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Sabarimala temple case: Ban on women unconstitutional, says Kerala Government

Aug 2, 2018 14:16 IST
Sabarimala temple case: Ban on women unconstitutional, says Kerala Government

The Kerala government on August 1, 2018 told the Supreme Court that the custom of barring the entry of women between the age group of 10 to 50 years into the Sabarimala temple in Kerala is not permissible under the Constitution.

The state government said that the celibate status of deity cannot be a ground for barring the entry of women into the Sabarimala temple. The government argued that it is a Hindu temple and not a temple of a particular denomination.

SC on Sabarimala Case

After hearing a batch of pleas challenging the ban on the entry of women aged between 10-50 years into the 800-year-old Sabarimala shrine for eight days, a five-judge constitution bench headed by Chief Justice Dipak Misra reserved its verdict on the matter.

The bench also comprised Justices R F Nariman, A M Khanwilkar, D Y Chandrachud and Indu Malhotra.

Kerala Government’s View

Senior advocate Jaideep Gupta, appearing on behalf of the Kerala government, stated that the custom of barring women between the age group of 10 to 50 years is not permissible under the Constitution.

He said that the Sabarimala temple cannot claim to be a temple for a distinct denomination of people and that it cannot claim a custom that bars entry of women belonging to 10-50 year age group to temple. He argued that it is not a temple of a particular denomination but a Hindu temple.

Further, referring to the arguments of the petitioners who had challenged the ban, Gupta said that they pointed out that the Kerala high court had held that it is a denominational temple. He argued saying, "It is my submissions, that it is not a denominational temple and the religious rights are not protected.”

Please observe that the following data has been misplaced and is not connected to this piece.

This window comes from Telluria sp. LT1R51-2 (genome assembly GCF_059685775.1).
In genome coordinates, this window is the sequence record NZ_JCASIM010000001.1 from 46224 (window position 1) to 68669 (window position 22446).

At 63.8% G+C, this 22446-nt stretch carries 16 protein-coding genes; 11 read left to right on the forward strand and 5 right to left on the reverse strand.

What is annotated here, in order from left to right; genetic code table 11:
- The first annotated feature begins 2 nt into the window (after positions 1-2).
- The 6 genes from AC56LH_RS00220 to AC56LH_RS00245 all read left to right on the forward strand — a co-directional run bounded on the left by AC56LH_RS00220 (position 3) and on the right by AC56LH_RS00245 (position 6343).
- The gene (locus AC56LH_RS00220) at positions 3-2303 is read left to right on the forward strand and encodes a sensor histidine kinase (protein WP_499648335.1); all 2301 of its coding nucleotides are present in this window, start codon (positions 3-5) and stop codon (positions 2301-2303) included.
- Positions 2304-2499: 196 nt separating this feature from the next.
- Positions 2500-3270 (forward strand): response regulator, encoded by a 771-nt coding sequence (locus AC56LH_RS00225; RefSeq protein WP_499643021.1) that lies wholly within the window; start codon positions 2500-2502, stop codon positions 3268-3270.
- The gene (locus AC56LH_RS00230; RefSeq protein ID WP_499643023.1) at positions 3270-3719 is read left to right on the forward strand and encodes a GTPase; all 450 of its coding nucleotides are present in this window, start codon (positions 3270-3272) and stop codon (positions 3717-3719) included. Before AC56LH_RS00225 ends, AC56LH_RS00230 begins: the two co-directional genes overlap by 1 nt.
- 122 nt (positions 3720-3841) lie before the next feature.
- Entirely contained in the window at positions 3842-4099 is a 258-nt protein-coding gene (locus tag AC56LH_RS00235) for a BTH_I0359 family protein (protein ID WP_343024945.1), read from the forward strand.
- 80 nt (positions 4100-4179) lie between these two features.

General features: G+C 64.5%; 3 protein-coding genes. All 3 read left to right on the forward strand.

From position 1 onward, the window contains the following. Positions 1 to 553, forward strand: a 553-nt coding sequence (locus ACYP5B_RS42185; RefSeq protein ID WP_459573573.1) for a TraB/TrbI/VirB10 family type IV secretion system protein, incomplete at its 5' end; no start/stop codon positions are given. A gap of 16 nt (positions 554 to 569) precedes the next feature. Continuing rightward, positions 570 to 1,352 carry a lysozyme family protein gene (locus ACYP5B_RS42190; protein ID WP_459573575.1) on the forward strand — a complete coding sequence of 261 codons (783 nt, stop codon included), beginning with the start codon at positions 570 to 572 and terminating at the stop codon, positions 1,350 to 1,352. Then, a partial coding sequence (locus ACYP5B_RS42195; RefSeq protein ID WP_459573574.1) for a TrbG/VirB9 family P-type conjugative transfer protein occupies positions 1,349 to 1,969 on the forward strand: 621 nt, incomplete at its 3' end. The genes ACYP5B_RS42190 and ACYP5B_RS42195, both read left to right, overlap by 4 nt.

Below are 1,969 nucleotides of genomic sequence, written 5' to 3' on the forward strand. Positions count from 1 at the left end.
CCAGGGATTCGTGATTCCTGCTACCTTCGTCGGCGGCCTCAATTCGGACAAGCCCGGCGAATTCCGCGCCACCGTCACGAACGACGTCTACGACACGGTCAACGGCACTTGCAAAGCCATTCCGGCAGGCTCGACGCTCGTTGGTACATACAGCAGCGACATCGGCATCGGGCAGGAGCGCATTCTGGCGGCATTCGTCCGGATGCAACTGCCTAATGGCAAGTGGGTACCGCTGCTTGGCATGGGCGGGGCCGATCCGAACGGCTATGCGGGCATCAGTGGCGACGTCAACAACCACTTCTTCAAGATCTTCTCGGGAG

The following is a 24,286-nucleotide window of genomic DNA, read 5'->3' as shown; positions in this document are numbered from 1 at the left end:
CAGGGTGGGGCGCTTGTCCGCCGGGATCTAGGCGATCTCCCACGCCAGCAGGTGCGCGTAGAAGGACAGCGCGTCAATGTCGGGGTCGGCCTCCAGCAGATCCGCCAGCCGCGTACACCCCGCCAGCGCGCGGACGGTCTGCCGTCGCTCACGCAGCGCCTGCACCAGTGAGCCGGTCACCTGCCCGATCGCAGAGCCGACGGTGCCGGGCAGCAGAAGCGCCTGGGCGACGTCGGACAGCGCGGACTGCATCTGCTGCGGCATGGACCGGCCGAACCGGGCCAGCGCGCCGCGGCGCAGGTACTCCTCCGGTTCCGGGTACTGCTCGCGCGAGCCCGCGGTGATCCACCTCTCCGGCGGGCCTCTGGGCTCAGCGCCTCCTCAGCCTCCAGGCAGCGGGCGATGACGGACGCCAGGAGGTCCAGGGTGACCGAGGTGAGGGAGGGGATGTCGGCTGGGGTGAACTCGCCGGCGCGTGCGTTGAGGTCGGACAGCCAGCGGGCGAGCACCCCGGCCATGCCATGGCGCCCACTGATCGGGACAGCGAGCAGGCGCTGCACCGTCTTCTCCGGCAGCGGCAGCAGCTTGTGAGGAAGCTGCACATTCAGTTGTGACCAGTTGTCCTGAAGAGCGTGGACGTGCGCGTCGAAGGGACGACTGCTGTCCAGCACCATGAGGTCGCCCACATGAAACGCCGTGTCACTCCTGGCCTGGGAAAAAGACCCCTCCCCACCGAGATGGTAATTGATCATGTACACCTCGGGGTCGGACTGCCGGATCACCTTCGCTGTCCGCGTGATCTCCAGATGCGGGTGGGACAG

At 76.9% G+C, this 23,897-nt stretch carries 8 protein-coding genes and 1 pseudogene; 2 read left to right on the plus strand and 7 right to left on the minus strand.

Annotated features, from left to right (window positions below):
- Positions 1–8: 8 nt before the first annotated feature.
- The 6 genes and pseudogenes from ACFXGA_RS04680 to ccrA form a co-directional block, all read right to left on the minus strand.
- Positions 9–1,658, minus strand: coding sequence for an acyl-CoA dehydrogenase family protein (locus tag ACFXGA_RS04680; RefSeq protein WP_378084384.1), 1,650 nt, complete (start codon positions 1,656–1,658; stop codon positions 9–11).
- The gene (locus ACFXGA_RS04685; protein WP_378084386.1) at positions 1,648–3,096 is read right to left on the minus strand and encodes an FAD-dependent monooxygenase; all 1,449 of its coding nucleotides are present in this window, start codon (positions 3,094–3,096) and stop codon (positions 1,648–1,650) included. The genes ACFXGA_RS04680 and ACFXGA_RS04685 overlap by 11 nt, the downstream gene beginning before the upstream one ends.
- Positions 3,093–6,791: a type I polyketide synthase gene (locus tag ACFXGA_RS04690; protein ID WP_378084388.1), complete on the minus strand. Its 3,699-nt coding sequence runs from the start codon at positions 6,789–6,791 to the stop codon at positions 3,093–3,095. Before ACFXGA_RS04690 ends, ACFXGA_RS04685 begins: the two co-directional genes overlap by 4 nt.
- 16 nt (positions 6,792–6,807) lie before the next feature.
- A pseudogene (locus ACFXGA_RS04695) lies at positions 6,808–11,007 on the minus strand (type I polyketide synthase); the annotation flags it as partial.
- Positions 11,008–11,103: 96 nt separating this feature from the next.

Citing an example of Lord Jagannath Puri temple, Gupta said that it is also not a temple of particular denomination while on the other hand, the temple of Ramakrishna Paramhans is of a particular denomination as he is worshipped by a particular sect. He continued by saying that even Dakshineswar temple in Kolkata, where Ramakrishna Paramhans himself is worshipped, is not a temple of any particular denomination.

Speaking on the celibate status of the main deity of the Sabarimala temple- Lord Ayyappa, the senior advocate said that that it cannot be a ground to bar women's entry into the temple. He argues that there were many devotees of Shankaracharya who were celibate.

He also said that there is no need to strike down Rule 3(b) of the Kerala Hindu Places of Public Worship (Authorisation of Entry) Rules, 1965, which bars women from entering the temple but instead, the rules can be read in such a manner that women are not excluded.

Petitioner’s view


Senior advocate Indira Jaising, appearing on behalf of the petitioners challenging the ban, argued that the court had always struck down laws, customs, practices or tradition which prevented Harijans from going to temple.

Similarly, even this case, the court can strike down such laws, practices or customs that deny women the right to enter temple", she said and added that if the court recognises a custom, then it will have the force of law.

Jaising said that this discrimination between men and women on allowing entry to temple is on the basis of sex and the court cannot avoid this question, as it has always struck down such discriminations. She argued that it is a case of discrimination on the basis of menstruation alone and it is like creating sub-classification even among women; it is not only discrimination between men and women but also between women and women.

Background

The Supreme Court was hearing a batch of pleas filed by petitioners including Indian Young Lawyers Association and others challenging the ban on entry of women between 10-50 years age group in the Sabarimala temple.

The Kerala government, which has been changing its stand on the contentious issue, had told the apex court on July 18 that it favours the entry of women in the temple.

The apex court had referred the matter to a five-judge constitution bench in October 2017 after framing five significant questions including whether the practice of banning entry of women into the temple amounted to discrimination and violated their fundamental rights under the Constitution.

  Senior advocate Indira Jaising, appearing on behalf of the petitioners challenging the ban, argued that the court had always struck down laws, customs, practices or tradition which prevented Harijans from going to temple. Similarly, even this case, the court can strike down such laws, practices or customs that deny women the right to enter temple", she said and added that if the court recognises a custom, then it will have the force of law. Jaising said that this discrimination between men and women on allowing entry to temple is on the basis of sex and the court cannot avoid this question, as it has always struck down such discriminations. She argued that it is a case of discrimination on the basis of menstruation alone and it is like creating sub-classification even among women; it is not only discrimination between men and women but also between women and women.

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